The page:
Checking an SSL website - two tools give very different results

I’m not sure what you mean by the “main file”.

What determines that is served if just an IP address is given? Alphabetically it is neither the first or last domain.

I’d be a bit concerned if any misconfigured domain happens to go to my company website, as Google might see it as spamming.


The main conf is: /etc/apache2/apache2.conf
Changing the “servername” there won’t affect any of the sites nor your Google ratings.
[You could use “localhost” there without any issue]
[each vhost has its’ own “servername” directive]
[this change should not affect your email system]

You could also include a directive “default” in the vhost for “
ServerName _default_

I’m thinking it may be more of an alphabetized conf file ordering…
Please show:
ls -l /etc/apache2/sites-enabled/

Hi @drkirkby

read the output.

Ssllabs checks only

Check-your-website checks both domain names, non-www and www. And the www has the wrong certificate:

Domainname Http-Status redirect Sec. G 302 Html is minified: 100,00 % 0.073 E 302 Html is minified: 100,00 % 0.074 E 302 Html is minified: 100,00 % 3.503 B 302 Html is minified: 100,00 % 3.520 N
Certificate error: RemoteCertificateNameMismatch

The www version uses (part connections and certificates)
expires in 89 days - 1 entry

so that certificate has only one domain name without www -> Certificate Error.

The last configuration file in the following list, does not contain vhosts associated with, but instead with

root@localhost:/etc/apache2/sites-enabled# ls -l /etc/apache2/sites-enabled/
total 4
lrwxrwxrwx 1 root root 35 Jun 9 2018 000-default.conf -> …/sites-available/000-default.conf
lrwxrwxrwx 1 root root 36 Jul 1 2018 -> …/sites-available/
lrwxrwxrwx 1 root root 35 Nov 21 21:12 -> …/sites-available/
lrwxrwxrwx 1 root root 44 Jun 16 14:26 -> …/sites-available/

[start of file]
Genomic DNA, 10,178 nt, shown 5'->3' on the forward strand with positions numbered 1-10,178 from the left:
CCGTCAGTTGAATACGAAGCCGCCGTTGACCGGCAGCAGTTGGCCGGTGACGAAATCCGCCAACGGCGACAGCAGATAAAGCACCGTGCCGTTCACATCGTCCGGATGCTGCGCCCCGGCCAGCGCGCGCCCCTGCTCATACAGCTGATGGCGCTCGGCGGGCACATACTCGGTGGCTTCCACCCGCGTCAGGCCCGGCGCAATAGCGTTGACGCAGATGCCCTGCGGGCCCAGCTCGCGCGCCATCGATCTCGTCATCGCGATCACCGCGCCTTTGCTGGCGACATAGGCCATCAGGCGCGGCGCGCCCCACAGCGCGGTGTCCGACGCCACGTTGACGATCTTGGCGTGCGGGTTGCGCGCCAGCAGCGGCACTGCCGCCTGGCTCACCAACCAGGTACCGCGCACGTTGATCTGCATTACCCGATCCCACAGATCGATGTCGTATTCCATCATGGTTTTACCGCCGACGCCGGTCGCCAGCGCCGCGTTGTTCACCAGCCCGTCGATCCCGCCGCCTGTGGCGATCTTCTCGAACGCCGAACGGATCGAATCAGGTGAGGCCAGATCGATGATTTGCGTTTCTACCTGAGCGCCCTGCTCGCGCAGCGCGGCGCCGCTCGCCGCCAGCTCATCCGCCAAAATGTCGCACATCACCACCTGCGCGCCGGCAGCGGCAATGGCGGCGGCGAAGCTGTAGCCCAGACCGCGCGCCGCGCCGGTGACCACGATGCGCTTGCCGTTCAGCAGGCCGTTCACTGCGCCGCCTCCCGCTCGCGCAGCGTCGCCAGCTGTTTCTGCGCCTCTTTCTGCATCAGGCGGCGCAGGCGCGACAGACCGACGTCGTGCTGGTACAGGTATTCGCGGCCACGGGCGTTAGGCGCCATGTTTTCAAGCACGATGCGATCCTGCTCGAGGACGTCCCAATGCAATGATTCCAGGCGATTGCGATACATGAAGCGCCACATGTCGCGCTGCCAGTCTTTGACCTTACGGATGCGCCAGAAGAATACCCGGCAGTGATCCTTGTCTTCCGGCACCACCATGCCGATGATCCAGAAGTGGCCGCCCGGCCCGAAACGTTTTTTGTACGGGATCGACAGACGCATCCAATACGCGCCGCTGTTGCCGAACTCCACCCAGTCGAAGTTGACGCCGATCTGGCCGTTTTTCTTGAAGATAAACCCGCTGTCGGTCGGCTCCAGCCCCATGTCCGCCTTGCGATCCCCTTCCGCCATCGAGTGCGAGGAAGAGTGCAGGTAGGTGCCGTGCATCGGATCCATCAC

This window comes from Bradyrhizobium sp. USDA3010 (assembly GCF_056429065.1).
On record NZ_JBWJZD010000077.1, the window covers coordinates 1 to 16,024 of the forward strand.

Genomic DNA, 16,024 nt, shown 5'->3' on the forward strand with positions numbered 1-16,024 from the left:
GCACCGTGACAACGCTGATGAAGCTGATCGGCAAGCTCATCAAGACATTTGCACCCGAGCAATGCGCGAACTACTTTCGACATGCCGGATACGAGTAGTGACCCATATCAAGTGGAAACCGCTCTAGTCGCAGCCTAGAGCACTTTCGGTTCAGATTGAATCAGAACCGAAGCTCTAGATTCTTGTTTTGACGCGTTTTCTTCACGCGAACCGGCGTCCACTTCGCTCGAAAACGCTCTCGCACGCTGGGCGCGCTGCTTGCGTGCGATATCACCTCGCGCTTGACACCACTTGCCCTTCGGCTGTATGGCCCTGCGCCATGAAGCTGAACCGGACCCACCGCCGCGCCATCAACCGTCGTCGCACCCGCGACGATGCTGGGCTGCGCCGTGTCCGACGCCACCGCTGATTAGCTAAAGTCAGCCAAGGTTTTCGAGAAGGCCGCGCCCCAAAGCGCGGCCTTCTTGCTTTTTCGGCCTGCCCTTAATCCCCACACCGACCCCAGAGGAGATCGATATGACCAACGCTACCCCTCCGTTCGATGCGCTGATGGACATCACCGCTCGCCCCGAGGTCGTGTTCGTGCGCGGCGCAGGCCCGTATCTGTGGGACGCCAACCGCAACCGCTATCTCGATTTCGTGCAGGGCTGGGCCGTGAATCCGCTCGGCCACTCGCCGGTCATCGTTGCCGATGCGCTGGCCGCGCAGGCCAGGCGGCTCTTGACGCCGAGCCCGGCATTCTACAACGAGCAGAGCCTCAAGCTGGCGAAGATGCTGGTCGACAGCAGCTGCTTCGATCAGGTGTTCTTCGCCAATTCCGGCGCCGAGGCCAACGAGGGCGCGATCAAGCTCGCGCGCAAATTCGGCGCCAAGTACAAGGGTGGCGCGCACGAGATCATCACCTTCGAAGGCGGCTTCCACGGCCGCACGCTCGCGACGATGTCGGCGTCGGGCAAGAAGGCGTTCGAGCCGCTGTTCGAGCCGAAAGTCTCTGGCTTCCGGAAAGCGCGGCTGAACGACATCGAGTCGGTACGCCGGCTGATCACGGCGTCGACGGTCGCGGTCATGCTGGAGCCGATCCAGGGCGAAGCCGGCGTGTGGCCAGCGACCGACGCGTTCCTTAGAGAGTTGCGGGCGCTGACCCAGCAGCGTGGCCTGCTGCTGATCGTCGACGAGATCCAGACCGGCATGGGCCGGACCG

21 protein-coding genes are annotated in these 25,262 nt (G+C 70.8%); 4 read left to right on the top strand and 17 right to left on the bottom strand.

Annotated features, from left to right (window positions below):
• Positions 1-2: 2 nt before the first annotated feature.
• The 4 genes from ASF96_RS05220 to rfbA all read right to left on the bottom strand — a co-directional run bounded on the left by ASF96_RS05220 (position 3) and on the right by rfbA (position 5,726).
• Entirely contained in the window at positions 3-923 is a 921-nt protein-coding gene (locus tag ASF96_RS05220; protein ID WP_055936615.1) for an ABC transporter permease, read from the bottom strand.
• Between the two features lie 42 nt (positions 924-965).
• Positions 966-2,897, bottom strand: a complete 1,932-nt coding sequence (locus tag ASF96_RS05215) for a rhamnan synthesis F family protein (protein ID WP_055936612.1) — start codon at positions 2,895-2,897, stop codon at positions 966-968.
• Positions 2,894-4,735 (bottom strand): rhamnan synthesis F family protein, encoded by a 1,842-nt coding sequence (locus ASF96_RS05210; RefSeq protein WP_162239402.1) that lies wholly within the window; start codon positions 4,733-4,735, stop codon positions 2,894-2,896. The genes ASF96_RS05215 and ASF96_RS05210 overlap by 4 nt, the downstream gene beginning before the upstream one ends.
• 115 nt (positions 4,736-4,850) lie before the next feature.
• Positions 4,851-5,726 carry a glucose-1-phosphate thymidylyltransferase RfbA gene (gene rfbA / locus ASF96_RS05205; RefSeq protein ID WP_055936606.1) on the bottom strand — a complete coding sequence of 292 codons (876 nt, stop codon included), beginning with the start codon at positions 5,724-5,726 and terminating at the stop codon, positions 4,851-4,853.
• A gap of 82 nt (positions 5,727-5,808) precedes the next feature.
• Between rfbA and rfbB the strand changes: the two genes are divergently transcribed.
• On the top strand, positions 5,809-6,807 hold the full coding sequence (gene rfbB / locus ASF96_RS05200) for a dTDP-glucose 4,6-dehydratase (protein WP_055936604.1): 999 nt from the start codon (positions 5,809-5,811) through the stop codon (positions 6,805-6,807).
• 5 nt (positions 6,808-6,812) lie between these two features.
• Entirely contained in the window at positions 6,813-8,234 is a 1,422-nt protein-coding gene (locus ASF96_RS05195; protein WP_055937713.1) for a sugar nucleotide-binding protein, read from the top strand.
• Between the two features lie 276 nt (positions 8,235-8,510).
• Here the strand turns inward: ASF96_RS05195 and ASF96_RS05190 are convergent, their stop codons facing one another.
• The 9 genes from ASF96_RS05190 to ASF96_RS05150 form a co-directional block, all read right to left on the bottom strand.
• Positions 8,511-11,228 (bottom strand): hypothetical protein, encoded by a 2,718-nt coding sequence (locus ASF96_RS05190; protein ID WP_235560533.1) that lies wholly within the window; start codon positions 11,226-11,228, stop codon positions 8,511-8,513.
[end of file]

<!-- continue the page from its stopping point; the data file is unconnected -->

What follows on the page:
lrwxrwxrwx 1 root root 61 Nov 22 19:47 -> /etc/apache2/sites-available/
lrwxrwxrwx 1 root root 43 Jun 16 14:12 -> …/sites-available/
lrwxrwxrwx 1 root root 55 Jun 16 00:11 -> /etc/apache2/sites-available/

What are you suggesting I change in
/etc/apache2/apache2.conf ? I don’t see any default server name there.

I do see this line. I’m not sure what it does, but it looks like it might be relevant.

######## Try SNI
SSLStrictSNIVHostCheck off

PS: And the solution is simple:

You have certificates with one domain name:

Issuer not before not after Domain names LE-Duplicate next LE
Let’s Encrypt Authority X3 2019-11-22 2020-02-20 - 1 entries duplicate nr. 2
Let’s Encrypt Authority X3 2019-11-22 2020-02-20 - 1 entries duplicate nr. 3
Let’s Encrypt Authority X3 2019-11-22 2020-02-20 - 1 entries duplicate nr. 2
Let’s Encrypt Authority X3 2019-11-22 2020-02-20 - 1 entries duplicate nr. 1
Let’s Encrypt Authority X3 2019-11-18 2020-02-16 - 1 entries duplicate nr. 1
Let’s Encrypt Authority X3 2019-10-13 2020-01-11 - 1 entries

So create vHosts with two domain names (non-www + www) and certificates with two domain names (non-www + www).

That reduces the number of vHosts you have.

If there is any line with "servername"

The "first file" in that folder becomes the default:

when no default is explicitly defined.

Not 100% certain how to explicitly define one...
The simplest solution is to chose the file that contains the servername you want to be the default and rename the link to that file as something that would come alphabetically before 000-default.conf
[keeping the .conf ending]

If I put two virtual hosts in the one certificate, how does one reduce the number of virtual hosts? I just assumed two of them would both use the one certificate. Can one virtual host be used for both the www and the non-www ServerName?

Probably this one:

If so, you can use:

unlink /etc/apache2/sites-enabled/
ln -s /etc/apache2/sites-enabled/ /etc/apache2/sites-available/

If you use two "servername" directives in one file.
[both in one file]
Then get one cert with both names in it.

You can do that for all 4 names if you like
Or for the 3 names you don't want to use. And send those to the one name you do want.